Now, here's a few suggestions for the types (yes, some genres do appear twice):

Meter - rpg, fighting games
Vail of Blood - action (max payne used a similar feature), rpg
Real Life - fighting games, robot action (e.g. mechwarrior).
Numbers - fps, rpg, simulators (flight, train, etc)

hope it helps.

[edited by - MENTAL on June 11, 2002 6:12:15 PM]

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The trick with GUIs is to show only whats needed. With an RPG, numbers tend to be better because you''re doing solid math in addition to strategy. On an Action game, all you need to know is that you''re still alive. However, when the number becomes important, like on how to survive a fall induced by odd usage of a weapon, then the numbers have to be shown. However, thats not to say that you can only pick one or the other. Tick marks on the meter, or a colored line beneath the numeric display are interesting compromises. Basically, keep it short and concise, since its only a quick gauge.

If you want it both ways, a detailed summary screen works too, like pressing F1 in quake2. You can always do precise number displays there.

-> Will Bubel
-> Machine wash cold, tumble dry.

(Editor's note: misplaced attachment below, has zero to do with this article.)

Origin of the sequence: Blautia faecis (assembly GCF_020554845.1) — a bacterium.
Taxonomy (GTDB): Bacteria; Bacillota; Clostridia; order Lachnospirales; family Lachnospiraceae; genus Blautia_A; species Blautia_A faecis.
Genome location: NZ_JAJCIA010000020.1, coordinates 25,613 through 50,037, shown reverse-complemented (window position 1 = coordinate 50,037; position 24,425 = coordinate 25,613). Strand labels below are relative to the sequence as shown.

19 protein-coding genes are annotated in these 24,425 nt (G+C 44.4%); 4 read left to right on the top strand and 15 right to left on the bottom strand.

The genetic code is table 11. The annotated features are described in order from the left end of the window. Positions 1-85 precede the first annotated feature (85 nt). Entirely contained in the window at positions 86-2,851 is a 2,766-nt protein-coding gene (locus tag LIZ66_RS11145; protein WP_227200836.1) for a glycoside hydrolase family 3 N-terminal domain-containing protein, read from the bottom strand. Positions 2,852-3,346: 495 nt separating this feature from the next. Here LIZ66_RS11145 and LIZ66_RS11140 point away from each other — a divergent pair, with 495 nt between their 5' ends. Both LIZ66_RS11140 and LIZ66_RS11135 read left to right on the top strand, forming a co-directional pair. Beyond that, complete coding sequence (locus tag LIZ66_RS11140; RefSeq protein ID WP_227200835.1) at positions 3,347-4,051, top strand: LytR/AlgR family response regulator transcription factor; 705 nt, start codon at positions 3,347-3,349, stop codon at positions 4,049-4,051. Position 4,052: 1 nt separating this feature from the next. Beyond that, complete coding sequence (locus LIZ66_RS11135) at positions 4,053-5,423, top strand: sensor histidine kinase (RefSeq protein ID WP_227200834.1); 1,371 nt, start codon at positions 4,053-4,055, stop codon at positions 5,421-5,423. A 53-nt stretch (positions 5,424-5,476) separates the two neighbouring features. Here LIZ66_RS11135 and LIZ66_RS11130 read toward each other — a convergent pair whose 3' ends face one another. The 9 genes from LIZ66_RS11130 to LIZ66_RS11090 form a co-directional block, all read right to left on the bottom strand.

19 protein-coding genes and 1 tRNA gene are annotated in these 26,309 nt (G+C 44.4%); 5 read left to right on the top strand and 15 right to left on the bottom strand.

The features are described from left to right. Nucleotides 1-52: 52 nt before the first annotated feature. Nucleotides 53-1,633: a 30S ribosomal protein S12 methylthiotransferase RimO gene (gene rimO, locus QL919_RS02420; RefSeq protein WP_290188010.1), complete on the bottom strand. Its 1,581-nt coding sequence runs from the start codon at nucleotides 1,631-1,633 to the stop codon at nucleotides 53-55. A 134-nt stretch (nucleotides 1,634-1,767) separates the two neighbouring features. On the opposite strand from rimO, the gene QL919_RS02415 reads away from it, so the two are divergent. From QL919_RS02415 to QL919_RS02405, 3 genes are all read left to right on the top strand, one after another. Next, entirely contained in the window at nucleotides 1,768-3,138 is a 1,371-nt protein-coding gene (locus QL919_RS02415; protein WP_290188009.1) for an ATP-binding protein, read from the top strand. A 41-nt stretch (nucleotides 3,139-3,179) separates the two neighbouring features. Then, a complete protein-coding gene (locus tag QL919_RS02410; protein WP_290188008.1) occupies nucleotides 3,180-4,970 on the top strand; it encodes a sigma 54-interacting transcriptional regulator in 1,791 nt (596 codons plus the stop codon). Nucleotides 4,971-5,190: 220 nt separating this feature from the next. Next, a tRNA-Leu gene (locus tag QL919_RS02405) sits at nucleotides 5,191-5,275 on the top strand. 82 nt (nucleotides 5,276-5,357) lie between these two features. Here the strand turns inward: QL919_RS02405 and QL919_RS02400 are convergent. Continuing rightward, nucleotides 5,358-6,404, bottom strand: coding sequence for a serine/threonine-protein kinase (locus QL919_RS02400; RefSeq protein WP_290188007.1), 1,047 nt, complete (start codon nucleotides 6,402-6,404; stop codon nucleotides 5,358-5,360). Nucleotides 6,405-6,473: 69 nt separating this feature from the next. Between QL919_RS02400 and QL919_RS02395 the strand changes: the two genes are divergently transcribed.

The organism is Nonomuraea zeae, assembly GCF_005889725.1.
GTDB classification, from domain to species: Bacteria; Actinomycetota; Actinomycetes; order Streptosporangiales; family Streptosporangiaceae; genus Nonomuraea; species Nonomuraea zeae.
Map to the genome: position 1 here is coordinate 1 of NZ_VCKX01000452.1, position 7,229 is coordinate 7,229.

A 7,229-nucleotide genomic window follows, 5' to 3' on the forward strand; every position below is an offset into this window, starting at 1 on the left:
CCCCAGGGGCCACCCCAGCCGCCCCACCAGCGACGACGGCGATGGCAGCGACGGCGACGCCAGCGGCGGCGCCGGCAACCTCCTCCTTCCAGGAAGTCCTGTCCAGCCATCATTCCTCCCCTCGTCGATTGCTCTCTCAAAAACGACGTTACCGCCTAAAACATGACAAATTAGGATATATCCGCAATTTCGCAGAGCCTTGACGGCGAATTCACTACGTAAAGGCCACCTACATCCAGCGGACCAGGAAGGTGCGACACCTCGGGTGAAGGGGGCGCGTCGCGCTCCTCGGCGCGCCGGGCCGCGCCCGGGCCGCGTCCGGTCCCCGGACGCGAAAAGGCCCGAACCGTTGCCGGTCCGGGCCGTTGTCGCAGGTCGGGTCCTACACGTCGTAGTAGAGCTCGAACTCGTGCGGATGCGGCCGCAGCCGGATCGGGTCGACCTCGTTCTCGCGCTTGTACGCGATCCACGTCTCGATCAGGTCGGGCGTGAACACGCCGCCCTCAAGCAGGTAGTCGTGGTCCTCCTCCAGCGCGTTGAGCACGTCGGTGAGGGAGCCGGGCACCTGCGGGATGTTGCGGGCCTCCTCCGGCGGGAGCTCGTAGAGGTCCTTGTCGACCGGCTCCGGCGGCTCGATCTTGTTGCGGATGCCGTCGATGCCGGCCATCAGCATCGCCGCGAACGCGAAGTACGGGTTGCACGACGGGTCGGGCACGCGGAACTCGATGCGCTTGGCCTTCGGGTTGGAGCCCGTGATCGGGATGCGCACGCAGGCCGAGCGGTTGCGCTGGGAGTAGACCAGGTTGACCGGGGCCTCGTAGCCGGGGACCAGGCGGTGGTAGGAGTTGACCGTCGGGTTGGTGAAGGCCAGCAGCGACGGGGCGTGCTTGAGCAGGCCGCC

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I like Thief''s method of a line of dots or small icons along the bottom of the screen... spread out enough so that they don''t obscure a section of the viewing area, and also taking up a large enough space that you can''t really miss it. Changing the colour to show when it''s critical is another good idea as it provides another way of imparting the information.

[ MSVC Fixes | STL | SDL | Game AI | Sockets | C++ Faq Lite | Boost | Asking Questions | Organising code files ]

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Guest Anonymous Poster
what about the deus ex method where a small transperant box had your body, different colours for approximatley how damaged/hurt you were. This is better than a number as it represents locational damage.

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I''d say: Don''t show too much! No sense in numbers etc. Doing the math to survive isn''t good gameplay IMHO. Make players guess about their health but do give some pointers toward it.

The best healthmeter I have seen so far is the picture of your head in Wolfenstein (old one) and Doom. The less health, the more beat-up you looked. You could also see the various powerups (like invurnability) on it as well as a few other things.

All in all a very small indicator with just enough info to give an indication about a lot of things. Great work.


Sander Maréchal
[Lone Wolves Production][Articles][E-mail]

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I''m quite fond of the health bars in Myth III.

Each of your men has a green 3D cylinder standing vertically beside them, which acts as the health bar.

"If people are good only because they fear punishment and hope for reward, then we are a sorry lot indeed." - Albert Einstein